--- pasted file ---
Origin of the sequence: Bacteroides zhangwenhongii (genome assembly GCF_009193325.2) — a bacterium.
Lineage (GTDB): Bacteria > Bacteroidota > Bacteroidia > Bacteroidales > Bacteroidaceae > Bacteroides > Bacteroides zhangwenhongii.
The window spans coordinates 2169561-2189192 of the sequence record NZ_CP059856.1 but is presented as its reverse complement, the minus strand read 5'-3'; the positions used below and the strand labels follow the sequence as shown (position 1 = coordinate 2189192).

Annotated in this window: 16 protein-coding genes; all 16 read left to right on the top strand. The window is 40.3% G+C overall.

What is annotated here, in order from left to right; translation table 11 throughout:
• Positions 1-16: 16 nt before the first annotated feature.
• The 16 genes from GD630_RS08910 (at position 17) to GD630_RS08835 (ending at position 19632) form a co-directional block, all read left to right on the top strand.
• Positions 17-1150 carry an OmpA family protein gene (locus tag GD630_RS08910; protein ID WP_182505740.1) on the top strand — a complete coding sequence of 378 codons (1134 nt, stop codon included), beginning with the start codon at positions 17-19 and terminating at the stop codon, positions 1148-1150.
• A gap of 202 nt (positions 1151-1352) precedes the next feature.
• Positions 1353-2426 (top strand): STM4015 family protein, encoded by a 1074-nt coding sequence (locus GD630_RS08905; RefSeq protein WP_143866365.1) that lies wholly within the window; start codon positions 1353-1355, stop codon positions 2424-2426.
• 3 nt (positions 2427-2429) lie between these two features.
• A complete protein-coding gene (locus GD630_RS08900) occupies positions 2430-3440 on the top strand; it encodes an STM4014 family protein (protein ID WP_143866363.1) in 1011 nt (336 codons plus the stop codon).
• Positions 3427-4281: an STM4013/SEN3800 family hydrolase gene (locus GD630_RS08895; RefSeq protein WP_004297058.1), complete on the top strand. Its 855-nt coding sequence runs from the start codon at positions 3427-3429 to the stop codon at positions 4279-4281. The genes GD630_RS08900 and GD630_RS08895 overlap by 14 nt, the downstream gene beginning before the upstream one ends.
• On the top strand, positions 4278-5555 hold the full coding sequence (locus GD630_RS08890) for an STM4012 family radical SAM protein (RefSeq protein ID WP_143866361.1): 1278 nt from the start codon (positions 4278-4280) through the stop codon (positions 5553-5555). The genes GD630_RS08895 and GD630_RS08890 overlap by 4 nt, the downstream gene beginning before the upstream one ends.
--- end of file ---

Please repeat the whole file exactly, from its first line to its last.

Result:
Origin of the sequence: Bacteroides zhangwenhongii (genome assembly GCF_009193325.2) — a bacterium.
Lineage (GTDB): Bacteria > Bacteroidota > Bacteroidia > Bacteroidales > Bacteroidaceae > Bacteroides > Bacteroides zhangwenhongii.
The window spans coordinates 2169561-2189192 of the sequence record NZ_CP059856.1 but is presented as its reverse complement, the minus strand read 5'-3'; the positions used below and the strand labels follow the sequence as shown (position 1 = coordinate 2189192).

Annotated in this window: 16 protein-coding genes; all 16 read left to right on the top strand. The window is 40.3% G+C overall.

What is annotated here, in order from left to right; translation table 11 throughout:
• Positions 1-16: 16 nt before the first annotated feature.
• The 16 genes from GD630_RS08910 (at position 17) to GD630_RS08835 (ending at position 19632) form a co-directional block, all read left to right on the top strand.
• Positions 17-1150 carry an OmpA family protein gene (locus tag GD630_RS08910; protein ID WP_182505740.1) on the top strand — a complete coding sequence of 378 codons (1134 nt, stop codon included), beginning with the start codon at positions 17-19 and terminating at the stop codon, positions 1148-1150.
• A gap of 202 nt (positions 1151-1352) precedes the next feature.
• Positions 1353-2426 (top strand): STM4015 family protein, encoded by a 1074-nt coding sequence (locus GD630_RS08905; RefSeq protein WP_143866365.1) that lies wholly within the window; start codon positions 1353-1355, stop codon positions 2424-2426.
• 3 nt (positions 2427-2429) lie between these two features.
• A complete protein-coding gene (locus GD630_RS08900) occupies positions 2430-3440 on the top strand; it encodes an STM4014 family protein (protein ID WP_143866363.1) in 1011 nt (336 codons plus the stop codon).
• Positions 3427-4281: an STM4013/SEN3800 family hydrolase gene (locus GD630_RS08895; RefSeq protein WP_004297058.1), complete on the top strand. Its 855-nt coding sequence runs from the start codon at positions 3427-3429 to the stop codon at positions 4279-4281. The genes GD630_RS08900 and GD630_RS08895 overlap by 14 nt, the downstream gene beginning before the upstream one ends.
• On the top strand, positions 4278-5555 hold the full coding sequence (locus GD630_RS08890) for an STM4012 family radical SAM protein (RefSeq protein ID WP_143866361.1): 1278 nt from the start codon (positions 4278-4280) through the stop codon (positions 5553-5555). The genes GD630_RS08895 and GD630_RS08890 overlap by 4 nt, the downstream gene beginning before the upstream one ends.